Hardcover ISBN: 9780804770071
Ebook ISBN: 9780804777254
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Winner of the 2012 Fenia and Yaakov Leviant Memorial Prize, sponsored by the Modern Language Association.
From Kabbalah to Class Struggle is an intellectual biography of Meir Wiener (1893–1941), an Austrian Jewish intellectual and a student of Jewish mysticism who emigrated to the Soviet Union in 1926 and reinvented himself as a Marxist scholar and Yiddish writer. His dramatic life story offers a fascinating glimpse into the complexities and controversies of Jewish intellectual and cultural history of pre-war Europe.
Wiener made a remarkable career as a Yiddish scholar and writer in the Stalinist Soviet Union and left an unfinished novel about Jewish intellectual bohemia of Weimar Berlin. He was a brilliant intellectual, a controversial thinker, a committed communist, and a great Yiddish scholar—who personally knew Lenin and Rabbi Kook, corresponded with Martin Buber and Hugo von Hofmannsthal, and argued with Gershom Scholem and Georg Lukács. His intellectual biography brings Yiddish to the forefront of the intellectual discourse of interwar Europe.
About the author
Mikhail Krutikov is Associate Professor of Slavic and Judaic Studies at the University of Michigan, Ann Arbor, and the author of Yiddish Fiction and the Crisis of Modernity, 1905-1914 (Stanford University Press, 2001).
"In this engagingly written biography, Mikhail Krutikov has produced an extensive study of the critical and fictional works of the overlooked German-Jewish scholar and writer Meir Weiner (1893–1941) . . . Krutikov's book is an unparalleled contribution to German, Yiddish, Russian, and Jewish studies that opens new venues for transnational and comparative research."
—Nadja Berkovich, Slavic and East European Journal
"[D]istinguished . . . No brief review can do justice to the intellectual and social history in this volume, to the author's study of published texts and manuscripts seeking clues for how the picture fits together—and what we can salvage today."
—Paul Buhle, Science & Society
"Mikhail Krutikov's study of Meir Weiner is a meticulously researched, original, and important contribution to the fields of Yiddish, Germanic, Russian, and Jewish Studies . . . This is a pathbreaking work."
—Harriet Murav, Austrian History Yearbook
"The portrait of Meir Wiener that Krutikov paints in this book is as detailed as the most intricate miniature, and as impressive as the most abstract tableau. His self-proclaimed aim is to recover and rehabilitate this extraordinary figure in all his characteristically twentieth-century turmoil and ambivalence, an aim he ably achieves. Krutikov's writing is a rare combination of the engaging and the meticulous, a mixture much-needed to convey the depth and breadth of his research . . . The great triumph of this work is that it reanimates the voice of Meir Wiener in its proper context. Thus Krutikov's book not only makes an outstanding contribution to the history of Jewish culture, particularly its Yiddish variant; it is also eminently relevant to Marxist and Soviet historical scholarship."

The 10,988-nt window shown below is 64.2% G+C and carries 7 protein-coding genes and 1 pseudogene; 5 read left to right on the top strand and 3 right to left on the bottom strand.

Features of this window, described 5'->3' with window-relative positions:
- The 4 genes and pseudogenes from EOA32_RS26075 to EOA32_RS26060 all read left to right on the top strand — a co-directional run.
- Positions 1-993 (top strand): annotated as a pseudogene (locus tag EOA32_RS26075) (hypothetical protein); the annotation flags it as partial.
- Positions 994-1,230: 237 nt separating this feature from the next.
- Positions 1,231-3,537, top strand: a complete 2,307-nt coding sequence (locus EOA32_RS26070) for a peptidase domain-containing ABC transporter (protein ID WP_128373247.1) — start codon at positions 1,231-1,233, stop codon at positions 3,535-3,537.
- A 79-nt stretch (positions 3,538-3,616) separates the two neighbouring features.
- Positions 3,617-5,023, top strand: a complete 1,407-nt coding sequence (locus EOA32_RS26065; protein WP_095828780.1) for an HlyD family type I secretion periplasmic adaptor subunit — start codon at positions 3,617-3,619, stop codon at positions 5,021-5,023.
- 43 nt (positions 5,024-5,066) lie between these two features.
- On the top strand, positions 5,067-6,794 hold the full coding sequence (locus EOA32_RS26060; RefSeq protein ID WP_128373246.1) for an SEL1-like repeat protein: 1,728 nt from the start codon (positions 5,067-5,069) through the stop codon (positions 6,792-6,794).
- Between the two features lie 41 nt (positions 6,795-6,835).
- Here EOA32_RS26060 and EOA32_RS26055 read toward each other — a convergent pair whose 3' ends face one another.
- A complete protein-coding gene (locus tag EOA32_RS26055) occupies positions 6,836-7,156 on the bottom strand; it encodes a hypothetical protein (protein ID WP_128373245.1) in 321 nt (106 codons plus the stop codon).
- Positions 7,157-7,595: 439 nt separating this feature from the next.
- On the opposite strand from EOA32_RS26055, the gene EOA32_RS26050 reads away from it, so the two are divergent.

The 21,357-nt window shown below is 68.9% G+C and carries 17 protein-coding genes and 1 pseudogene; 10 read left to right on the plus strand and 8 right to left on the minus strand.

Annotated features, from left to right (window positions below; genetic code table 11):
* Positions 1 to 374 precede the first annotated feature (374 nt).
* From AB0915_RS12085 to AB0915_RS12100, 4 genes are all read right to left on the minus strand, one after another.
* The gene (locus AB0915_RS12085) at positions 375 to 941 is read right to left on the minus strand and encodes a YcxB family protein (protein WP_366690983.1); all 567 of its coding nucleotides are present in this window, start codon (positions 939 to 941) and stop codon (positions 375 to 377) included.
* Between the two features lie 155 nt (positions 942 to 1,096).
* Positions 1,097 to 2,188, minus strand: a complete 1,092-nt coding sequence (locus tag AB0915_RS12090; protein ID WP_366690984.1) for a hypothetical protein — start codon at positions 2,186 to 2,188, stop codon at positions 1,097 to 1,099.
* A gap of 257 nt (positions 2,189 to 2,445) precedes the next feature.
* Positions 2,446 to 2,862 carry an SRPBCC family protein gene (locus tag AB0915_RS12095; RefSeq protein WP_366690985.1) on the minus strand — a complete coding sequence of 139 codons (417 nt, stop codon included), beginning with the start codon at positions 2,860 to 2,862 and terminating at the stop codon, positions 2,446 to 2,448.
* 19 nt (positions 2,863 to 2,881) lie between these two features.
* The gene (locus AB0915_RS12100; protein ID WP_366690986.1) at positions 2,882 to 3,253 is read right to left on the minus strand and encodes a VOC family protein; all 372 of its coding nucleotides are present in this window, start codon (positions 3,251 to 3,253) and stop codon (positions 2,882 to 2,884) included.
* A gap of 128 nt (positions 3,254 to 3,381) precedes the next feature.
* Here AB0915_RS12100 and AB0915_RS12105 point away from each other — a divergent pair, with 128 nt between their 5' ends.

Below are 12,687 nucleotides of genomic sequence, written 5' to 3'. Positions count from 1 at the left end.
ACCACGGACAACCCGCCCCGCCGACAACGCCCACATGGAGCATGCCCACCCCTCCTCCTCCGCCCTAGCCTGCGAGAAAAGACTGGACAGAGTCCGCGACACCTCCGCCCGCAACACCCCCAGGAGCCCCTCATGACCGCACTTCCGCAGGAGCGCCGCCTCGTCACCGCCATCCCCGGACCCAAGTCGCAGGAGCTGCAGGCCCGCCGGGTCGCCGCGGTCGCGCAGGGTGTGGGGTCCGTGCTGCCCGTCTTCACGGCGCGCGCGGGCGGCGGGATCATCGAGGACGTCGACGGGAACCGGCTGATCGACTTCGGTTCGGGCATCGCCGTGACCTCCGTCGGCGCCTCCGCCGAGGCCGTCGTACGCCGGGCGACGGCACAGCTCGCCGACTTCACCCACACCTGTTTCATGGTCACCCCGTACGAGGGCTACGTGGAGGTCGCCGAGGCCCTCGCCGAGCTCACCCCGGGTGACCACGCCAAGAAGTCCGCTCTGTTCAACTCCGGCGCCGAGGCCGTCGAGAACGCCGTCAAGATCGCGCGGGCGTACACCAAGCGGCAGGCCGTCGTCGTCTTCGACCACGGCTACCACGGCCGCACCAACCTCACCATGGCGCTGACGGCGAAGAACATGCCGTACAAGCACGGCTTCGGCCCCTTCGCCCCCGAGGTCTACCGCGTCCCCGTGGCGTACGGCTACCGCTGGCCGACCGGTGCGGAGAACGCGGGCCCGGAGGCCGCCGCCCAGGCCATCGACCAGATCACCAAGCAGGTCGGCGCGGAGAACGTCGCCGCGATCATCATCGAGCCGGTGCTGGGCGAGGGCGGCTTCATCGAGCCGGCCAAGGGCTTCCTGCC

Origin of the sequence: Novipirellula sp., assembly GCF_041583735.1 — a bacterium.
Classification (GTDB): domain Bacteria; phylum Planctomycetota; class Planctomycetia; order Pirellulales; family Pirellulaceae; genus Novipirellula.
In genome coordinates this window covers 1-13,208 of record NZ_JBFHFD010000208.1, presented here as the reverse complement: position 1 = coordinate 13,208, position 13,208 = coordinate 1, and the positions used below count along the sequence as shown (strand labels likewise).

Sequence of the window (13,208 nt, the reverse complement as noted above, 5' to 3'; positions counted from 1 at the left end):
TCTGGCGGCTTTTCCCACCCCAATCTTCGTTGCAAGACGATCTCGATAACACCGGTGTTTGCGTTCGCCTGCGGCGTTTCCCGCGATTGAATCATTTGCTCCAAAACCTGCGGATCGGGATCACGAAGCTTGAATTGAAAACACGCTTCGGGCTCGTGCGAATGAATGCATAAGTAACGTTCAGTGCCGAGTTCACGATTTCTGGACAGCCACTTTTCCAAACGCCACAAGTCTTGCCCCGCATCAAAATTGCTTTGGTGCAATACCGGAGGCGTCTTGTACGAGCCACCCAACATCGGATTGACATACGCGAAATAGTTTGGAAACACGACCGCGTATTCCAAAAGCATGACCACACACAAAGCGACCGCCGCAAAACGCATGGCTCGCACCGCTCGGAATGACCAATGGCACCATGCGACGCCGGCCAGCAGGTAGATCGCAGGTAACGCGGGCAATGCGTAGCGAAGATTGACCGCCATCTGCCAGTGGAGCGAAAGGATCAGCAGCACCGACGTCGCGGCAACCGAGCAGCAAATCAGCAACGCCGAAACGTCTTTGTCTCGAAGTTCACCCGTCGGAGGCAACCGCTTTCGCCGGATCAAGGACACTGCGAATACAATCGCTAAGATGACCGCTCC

—Catherine Mohr, Marx & Philosophy Review of Books
"This fascinating book offers the first complete evaluation of the legacy of Meir Wiener, one of the most prominent Jewish intellectuals and writers of the twentieth century. Wiener was, until now, deprived of well deserved interest and fame because he chose to share the fortunes of the Soviet Yiddish Communist establishment and dedicate himself to the study of modern Yiddish literature and its classics. Krutikov is an ideal commentator, equipped with all the erudition and sophistication the assessment of Wiener's multi-faceted legacy necessitates."
—Dan Miron, Columbia University
"This groundbreaking study pushes the boundaries of the monograph genre beyond the recovery of a much neglected great Yiddish scholar and writer, Meir Wiener, to revolutionize how we do Jewish cultural history. Krutikov lays out in fascinating detail the story of the unlikely marriage of German expressionism, Jewish mysticism and Soviet Marxism, showing that embracing such contradictory trends was in fact the norm in 20th century Jewish avant-garde literature. An extraordinary achievement of multilingual archival research, this book leads us through the life and afterlife not only of its protagonist but also of European Jewish modernism as a whole, all the way to its coded but stubborn survival in the heart of Soviet socialist realism."
—Chana Kronfeld, University of California, Berkeley